Spider-Man: No Way Home

Nostalgia--that "twinge in your heart, far more powerful than memory alone" as Don Draper famously explained it--can be a potent ally to the modern filmmaker. With its risky and highly publicized meta-twist (which I won't spoil here, just in case), Spider-Man: No Way Home managed to complete director Jon Watts' arachno-trilogy on an epic scale, capping not only this story arc but one far grander, much as Avengers: Endgame did for the whole of the Marvel Cinematic Universe. Let us just say that there are quite a few heroes and villains on parade as Peter Parker (Tom Holland) struggles with the consequences from the public revelation of his secret identity at the end of his last adventure. An ill-advised trip to his fellow Infinity War veteran Doctor Strange makes matters much worse than anyone could have predicted, and Peter's life will never be the same again.


More satisfying than Far from Home and even more emotional than Homecoming, No Way Home is the biggest, arguably best live-action Spider-Man movie to date, a winning culmination of Holland's irresistible run in the red-and-blue tights. While delivering the thrills and laughs we've come to expect in this latest interpretation, it also taps back into the tragic heart of the beloved character.


The movie was shot with a crisp focus which greatly enhances our engagement, particularly during the many closeups of the talented cast. Costumes too show a precise look and feel, impressive for a 4K upscale from a mere 2K digital intermediate source, this despite No Way Home's reported $200M budget. Regardless, the wide shots were obviously conceived for theatrical exhibition, yet we can see everything clearly on the TV screen, even tiny figures in vast settings. Dolby Vison HDR brings with it a gorgeous depth o f color, a richness and range of hues simply not present on the accompanying HD Blu-ray.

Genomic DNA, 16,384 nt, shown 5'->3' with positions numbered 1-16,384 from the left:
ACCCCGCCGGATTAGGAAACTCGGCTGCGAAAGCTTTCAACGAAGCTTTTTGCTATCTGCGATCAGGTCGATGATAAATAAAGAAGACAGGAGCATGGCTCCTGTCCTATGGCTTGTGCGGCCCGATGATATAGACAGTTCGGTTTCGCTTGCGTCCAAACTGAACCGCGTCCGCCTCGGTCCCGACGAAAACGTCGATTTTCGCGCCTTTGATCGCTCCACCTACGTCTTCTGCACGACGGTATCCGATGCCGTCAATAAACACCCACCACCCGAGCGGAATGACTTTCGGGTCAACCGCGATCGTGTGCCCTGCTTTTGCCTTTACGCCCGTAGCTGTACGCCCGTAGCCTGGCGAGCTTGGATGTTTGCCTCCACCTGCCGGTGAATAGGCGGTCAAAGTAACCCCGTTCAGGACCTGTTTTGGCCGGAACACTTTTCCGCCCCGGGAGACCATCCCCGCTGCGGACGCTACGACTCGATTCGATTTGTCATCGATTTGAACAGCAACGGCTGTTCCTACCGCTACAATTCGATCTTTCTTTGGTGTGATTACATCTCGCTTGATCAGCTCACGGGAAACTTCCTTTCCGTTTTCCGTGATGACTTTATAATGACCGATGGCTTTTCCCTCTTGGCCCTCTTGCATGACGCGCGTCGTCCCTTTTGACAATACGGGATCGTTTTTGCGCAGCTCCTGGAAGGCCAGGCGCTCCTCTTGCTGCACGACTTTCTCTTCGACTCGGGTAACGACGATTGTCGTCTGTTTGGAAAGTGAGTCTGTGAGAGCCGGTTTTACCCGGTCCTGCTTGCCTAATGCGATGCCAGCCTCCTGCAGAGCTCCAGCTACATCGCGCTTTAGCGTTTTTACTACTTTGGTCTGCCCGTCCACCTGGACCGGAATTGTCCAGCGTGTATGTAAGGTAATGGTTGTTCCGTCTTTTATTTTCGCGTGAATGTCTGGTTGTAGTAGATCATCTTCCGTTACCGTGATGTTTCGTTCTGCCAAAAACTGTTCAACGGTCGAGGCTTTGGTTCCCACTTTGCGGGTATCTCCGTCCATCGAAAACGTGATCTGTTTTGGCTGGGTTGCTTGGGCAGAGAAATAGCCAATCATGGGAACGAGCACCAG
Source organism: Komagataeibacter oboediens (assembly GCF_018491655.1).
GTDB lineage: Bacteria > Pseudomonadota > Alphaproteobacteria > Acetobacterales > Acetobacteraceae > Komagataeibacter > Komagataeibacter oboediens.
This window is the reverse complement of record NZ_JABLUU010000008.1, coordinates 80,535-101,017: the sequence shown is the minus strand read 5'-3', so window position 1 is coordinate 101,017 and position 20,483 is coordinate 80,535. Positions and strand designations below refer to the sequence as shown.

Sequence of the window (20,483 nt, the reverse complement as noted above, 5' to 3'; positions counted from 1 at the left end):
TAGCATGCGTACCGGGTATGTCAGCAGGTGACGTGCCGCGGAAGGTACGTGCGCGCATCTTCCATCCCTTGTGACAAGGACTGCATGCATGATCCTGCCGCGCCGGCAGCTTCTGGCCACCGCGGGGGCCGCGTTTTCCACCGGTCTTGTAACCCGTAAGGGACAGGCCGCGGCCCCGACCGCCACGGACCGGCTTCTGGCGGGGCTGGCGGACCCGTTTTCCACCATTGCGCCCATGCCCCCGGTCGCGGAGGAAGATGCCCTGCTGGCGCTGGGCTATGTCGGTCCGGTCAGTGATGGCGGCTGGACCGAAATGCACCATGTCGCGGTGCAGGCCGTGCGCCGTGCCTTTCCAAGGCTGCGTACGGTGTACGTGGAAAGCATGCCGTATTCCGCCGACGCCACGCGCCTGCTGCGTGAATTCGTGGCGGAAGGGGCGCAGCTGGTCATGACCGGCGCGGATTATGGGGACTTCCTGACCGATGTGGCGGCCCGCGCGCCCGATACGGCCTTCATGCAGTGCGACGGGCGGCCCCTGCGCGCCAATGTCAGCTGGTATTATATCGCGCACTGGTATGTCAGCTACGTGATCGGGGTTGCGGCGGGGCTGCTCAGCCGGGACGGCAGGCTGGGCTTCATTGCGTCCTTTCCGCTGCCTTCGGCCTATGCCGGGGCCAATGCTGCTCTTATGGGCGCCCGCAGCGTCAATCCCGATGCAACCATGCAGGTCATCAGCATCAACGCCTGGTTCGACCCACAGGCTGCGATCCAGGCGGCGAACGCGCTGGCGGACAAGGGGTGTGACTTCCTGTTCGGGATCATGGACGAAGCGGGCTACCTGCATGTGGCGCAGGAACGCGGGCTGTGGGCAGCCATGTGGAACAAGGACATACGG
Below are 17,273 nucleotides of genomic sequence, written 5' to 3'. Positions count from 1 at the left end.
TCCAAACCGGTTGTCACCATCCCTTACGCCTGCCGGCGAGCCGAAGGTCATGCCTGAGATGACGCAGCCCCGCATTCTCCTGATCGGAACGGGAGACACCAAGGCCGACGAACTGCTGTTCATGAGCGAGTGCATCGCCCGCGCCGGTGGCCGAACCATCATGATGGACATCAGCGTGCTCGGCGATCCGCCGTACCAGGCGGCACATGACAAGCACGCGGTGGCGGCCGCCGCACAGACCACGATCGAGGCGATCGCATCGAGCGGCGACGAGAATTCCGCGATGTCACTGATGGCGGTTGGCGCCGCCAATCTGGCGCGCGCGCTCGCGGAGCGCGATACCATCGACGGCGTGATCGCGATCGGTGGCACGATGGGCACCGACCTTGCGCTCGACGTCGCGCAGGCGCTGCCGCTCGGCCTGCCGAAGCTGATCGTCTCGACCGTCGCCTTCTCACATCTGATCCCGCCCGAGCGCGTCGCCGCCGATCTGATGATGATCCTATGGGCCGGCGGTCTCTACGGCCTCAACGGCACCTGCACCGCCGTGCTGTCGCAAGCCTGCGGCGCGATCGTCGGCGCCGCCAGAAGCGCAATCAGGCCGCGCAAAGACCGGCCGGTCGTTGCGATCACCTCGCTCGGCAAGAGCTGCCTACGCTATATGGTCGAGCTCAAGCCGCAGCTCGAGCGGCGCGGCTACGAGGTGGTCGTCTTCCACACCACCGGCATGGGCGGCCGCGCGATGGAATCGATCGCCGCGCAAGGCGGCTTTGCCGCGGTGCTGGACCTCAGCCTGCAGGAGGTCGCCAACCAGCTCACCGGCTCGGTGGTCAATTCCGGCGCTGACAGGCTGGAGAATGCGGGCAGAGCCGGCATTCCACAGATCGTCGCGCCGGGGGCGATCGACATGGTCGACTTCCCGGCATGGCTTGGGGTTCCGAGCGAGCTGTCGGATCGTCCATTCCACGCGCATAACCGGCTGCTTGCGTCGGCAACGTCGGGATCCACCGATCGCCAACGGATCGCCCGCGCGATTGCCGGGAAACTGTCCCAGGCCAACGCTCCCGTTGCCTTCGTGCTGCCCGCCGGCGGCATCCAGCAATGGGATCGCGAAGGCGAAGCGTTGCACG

The Dolby Atmos audio is ambitious and mostly hits home, with a welcome overhead presence that conjures dynamic flight, whooshing tentacles and the magical appearance of cracks in the very fabric of space and time. The Mirror Dimension displays a gleeful 360-degree weirdness, whereas Spider-sense and stylized slow motion conjure their own unique moods. I was somewhat surprised by the restraint in the low end and the surrounds, but this is still a terrific track, highlighted by the best use of a Talking Heads song since Wall Street.


Bloopers and a slew of featurettes covering this movie, the trilogy and its place in Spider-lore can be found on the HD platter.

Ultra HD 4K Blu-ray
Sony, 2021
Dolby Vision, HDR10
Dolby Atmos with TrueHD 7.1 core
148 mins.
Jon Watts
Tom Holland, Zendaya, Benedict Cumberbatch, Jacob Batalon, Willem Dafoe, Alfred Molina, Marisa Tomei